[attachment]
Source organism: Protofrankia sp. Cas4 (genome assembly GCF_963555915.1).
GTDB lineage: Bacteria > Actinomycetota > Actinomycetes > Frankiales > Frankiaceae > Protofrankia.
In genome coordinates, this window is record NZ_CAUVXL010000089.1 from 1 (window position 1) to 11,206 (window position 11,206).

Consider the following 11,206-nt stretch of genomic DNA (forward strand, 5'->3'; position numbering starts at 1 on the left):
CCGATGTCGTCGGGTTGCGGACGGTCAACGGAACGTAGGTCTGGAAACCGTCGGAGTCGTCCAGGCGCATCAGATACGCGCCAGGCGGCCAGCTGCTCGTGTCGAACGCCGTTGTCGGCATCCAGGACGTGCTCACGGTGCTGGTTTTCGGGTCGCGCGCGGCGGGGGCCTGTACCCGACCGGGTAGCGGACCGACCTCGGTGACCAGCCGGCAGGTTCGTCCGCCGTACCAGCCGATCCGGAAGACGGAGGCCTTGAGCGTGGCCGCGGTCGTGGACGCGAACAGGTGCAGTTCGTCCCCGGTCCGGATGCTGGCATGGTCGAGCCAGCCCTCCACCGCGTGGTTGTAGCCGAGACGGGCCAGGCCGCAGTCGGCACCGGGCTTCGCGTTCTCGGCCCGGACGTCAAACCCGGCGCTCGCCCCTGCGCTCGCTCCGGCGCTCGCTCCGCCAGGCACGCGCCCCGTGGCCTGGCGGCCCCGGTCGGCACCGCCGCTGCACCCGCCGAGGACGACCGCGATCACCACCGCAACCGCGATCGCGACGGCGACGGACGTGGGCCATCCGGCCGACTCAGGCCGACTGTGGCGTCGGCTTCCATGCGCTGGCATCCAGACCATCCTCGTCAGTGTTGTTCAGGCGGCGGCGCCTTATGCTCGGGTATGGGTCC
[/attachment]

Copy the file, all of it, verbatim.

Source organism: Protofrankia sp. Cas4 (genome assembly GCF_963555915.1).
GTDB lineage: Bacteria > Actinomycetota > Actinomycetes > Frankiales > Frankiaceae > Protofrankia.
In genome coordinates, this window is record NZ_CAUVXL010000089.1 from 1 (window position 1) to 11,206 (window position 11,206).

Consider the following 11,206-nt stretch of genomic DNA (forward strand, 5'->3'; position numbering starts at 1 on the left):
CCGATGTCGTCGGGTTGCGGACGGTCAACGGAACGTAGGTCTGGAAACCGTCGGAGTCGTCCAGGCGCATCAGATACGCGCCAGGCGGCCAGCTGCTCGTGTCGAACGCCGTTGTCGGCATCCAGGACGTGCTCACGGTGCTGGTTTTCGGGTCGCGCGCGGCGGGGGCCTGTACCCGACCGGGTAGCGGACCGACCTCGGTGACCAGCCGGCAGGTTCGTCCGCCGTACCAGCCGATCCGGAAGACGGAGGCCTTGAGCGTGGCCGCGGTCGTGGACGCGAACAGGTGCAGTTCGTCCCCGGTCCGGATGCTGGCATGGTCGAGCCAGCCCTCCACCGCGTGGTTGTAGCCGAGACGGGCCAGGCCGCAGTCGGCACCGGGCTTCGCGTTCTCGGCCCGGACGTCAAACCCGGCGCTCGCCCCTGCGCTCGCTCCGGCGCTCGCTCCGCCAGGCACGCGCCCCGTGGCCTGGCGGCCCCGGTCGGCACCGCCGCTGCACCCGCCGAGGACGACCGCGATCACCACCGCAACCGCGATCGCGACGGCGACGGACGTGGGCCATCCGGCCGACTCAGGCCGACTGTGGCGTCGGCTTCCATGCGCTGGCATCCAGACCATCCTCGTCAGTGTTGTTCAGGCGGCGGCGCCTTATGCTCGGGTATGGGTCC